Stone Man Syndrome: Rare Disease, Fibrodysplasia Ossificans Progressiva that Immobilises Your Body
Most cases of Fibrodysplasia Ossificans Progressiva (FOP) are caused by a mutation in the Activin Receptor Type I, ACVR1 gene. It is a genetic condition and can be passed even if one parent has a dormant abnormal gene. The ACVR1 gene is responsible for controlling the growth and development of bones and muscles in the human body.
In this acutely disabling disorder, skeletal muscle, tendon, ligament, and other connective tissue starts getting replaced by bony tissue or a bone due to ossification. This leads to a gradual formation of bones outside the skeleton, like a cage, eventually restricting movement. It can be detected during early childhood on the neck and shoulder before moving down into the limbs.
There are also several cases with new mutations in the gene, without any history of the genetic disorder in their family. In cases of FOP, surgical removal of the extra bone growth or a fall or injury is dangerous because the body’s repair mechanism repairs the affected area with the formation of a bone. Even a viral illness may set off an episode of swelling resulting in permanent bone growth.
Though FOP is not fatal, the development of new bones all over the body can lead to various scenarios responsible for the death of the patient. Bones around the rib cage make breathing impossible causing death due to suffocation, whereas stiffening of the jaws can freeze the mouth shut leading to death due to starvation.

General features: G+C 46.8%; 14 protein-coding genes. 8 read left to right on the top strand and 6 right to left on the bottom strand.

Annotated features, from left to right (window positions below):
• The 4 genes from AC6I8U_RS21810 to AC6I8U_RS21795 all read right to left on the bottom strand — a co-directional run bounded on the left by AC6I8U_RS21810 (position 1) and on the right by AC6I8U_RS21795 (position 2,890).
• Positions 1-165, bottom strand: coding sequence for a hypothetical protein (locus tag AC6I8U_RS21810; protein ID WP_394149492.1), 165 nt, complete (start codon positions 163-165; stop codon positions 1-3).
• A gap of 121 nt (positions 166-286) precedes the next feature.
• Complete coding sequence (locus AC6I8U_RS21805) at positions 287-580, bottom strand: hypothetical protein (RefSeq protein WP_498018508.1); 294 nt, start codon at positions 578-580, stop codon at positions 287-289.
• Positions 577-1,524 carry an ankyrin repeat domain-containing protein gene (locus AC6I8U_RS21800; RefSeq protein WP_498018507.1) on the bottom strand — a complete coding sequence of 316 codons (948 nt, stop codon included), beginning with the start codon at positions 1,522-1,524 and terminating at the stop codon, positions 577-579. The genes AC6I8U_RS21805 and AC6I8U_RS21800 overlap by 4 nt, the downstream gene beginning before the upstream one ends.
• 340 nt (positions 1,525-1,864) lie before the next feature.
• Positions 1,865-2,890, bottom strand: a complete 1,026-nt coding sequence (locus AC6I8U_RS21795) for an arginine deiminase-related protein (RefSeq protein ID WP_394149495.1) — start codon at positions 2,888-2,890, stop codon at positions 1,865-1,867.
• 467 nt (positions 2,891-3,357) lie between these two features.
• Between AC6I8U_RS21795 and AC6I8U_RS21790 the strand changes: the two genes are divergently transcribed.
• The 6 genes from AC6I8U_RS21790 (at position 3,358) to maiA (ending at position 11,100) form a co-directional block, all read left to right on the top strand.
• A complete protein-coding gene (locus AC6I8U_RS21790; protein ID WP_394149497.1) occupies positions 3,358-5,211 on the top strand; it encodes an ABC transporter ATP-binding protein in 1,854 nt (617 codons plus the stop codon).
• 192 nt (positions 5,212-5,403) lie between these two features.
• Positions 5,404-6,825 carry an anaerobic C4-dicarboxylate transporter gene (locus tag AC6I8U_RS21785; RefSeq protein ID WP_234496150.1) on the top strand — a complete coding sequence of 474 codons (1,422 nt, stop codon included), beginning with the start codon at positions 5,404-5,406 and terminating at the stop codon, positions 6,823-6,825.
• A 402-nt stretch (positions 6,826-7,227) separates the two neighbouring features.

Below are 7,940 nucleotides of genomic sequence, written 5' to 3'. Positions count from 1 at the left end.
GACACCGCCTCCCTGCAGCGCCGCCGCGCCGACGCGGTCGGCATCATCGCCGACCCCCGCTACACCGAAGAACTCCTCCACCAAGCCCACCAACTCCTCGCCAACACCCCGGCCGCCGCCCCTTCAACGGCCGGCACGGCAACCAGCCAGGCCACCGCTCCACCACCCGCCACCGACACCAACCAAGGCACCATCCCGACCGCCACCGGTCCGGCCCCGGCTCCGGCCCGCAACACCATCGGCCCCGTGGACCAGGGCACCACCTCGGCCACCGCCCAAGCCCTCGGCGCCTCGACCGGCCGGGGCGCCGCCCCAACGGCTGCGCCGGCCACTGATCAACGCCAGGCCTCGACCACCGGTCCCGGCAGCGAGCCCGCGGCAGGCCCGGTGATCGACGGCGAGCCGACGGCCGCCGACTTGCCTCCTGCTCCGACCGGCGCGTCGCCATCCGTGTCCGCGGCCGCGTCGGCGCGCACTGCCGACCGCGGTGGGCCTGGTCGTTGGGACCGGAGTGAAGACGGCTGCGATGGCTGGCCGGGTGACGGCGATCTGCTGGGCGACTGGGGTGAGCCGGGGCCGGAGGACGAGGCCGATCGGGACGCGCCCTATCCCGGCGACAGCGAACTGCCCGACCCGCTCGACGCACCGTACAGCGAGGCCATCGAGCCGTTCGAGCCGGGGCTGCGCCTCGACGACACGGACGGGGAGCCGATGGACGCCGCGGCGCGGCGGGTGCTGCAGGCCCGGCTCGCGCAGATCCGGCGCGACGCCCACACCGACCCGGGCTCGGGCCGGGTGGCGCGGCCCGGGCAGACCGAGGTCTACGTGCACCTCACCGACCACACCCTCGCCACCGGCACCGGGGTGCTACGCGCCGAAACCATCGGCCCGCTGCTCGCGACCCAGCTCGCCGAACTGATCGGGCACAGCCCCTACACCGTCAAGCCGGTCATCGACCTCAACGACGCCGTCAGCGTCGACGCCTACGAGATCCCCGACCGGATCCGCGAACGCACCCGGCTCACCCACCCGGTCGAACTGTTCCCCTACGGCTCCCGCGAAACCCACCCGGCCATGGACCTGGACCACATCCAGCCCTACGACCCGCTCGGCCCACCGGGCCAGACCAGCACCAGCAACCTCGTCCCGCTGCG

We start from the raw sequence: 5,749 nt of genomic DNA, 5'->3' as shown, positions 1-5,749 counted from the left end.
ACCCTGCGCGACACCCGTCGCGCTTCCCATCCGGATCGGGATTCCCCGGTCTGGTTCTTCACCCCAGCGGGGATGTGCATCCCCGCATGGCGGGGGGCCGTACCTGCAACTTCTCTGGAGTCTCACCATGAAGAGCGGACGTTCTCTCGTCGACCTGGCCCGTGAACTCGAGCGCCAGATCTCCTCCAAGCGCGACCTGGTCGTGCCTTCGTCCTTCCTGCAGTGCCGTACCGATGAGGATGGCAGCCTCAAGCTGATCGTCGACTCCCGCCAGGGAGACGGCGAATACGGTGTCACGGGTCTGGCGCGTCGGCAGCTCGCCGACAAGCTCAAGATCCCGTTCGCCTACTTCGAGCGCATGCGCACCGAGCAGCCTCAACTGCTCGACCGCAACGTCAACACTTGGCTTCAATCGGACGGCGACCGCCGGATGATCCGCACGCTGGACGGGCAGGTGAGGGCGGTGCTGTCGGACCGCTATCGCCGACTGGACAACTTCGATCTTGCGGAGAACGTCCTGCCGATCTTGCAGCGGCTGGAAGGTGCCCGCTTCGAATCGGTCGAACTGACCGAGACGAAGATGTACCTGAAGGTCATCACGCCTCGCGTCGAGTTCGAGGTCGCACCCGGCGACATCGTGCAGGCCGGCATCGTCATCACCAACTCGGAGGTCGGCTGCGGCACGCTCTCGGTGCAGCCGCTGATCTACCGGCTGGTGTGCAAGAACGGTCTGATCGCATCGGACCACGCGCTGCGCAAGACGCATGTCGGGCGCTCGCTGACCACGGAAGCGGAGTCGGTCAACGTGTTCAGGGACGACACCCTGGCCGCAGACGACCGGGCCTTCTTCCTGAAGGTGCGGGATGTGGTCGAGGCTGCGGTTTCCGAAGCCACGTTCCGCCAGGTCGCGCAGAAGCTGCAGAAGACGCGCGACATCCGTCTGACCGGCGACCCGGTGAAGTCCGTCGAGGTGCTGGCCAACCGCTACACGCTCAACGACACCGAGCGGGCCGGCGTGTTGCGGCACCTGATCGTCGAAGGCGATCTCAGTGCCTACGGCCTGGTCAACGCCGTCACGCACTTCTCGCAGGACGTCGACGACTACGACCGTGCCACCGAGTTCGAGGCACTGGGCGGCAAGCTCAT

Early cases of FOP
In 1736, an English surgeon, John Freke, who practised surgery at St Bartholomew’s Hospital from 1729 to 1755 had taken over as the Governor of the hospital. He was presented with the queer case of a young boy with strange swellings all over his body. Little did Freke know that he was witnessing a rare condition now known as Fibrodysplasia Ossificans Progressiva (FOP).
John Freke was a renowned English surgeon who apprenticed with eminent London surgeon, Richard Blundell, at the age of 17 years. In 1726, he was appointed as an assistant surgeon at St. Bartholomew’s Hospital, known as Barts. A year later he was supervising the anatomical and surgical preparations.
He became the world’s first ophthalmic surgeon in 1727 when the Governors of Barts felt the need for surgeons to specialise in various medical fields. Freke was an elected Fellow of the Royal Society, which is the oldest national scientific institution in the world in 1729 and the Governor of Barts from 1736 to 1756.
On April 14, 1736, John Freke wrote to the Royal Society in the hope of getting some clue about the abnormality of his patient. According to Freke, the boy, who seemed to be around 14 years of age, had come to Barts for diagnosis and cure for several large swellings on his back that had been growing for the past 3 years. Freke described the condition in detail, observing that the swellings seemed to originate from the neck vertebrae going down all the way to the sacrum above the tailbone.
He also illustrated the fact that such swellings were prevalent around his ribs, in a way as to be joining the ribs to the vertebrae in the back. It was as if, the young boy was enclosed in some sort of a bodice of these hard swellings. His letter ended with the diagnosis that the boy “had no other Symptom of Rickets on any Joint of his Limbs.” Though this was the first time that the condition was described in great detail by John Freke, it is speculated that French physician, Gui Patin may have come across this disorder earlier, in the 17th century.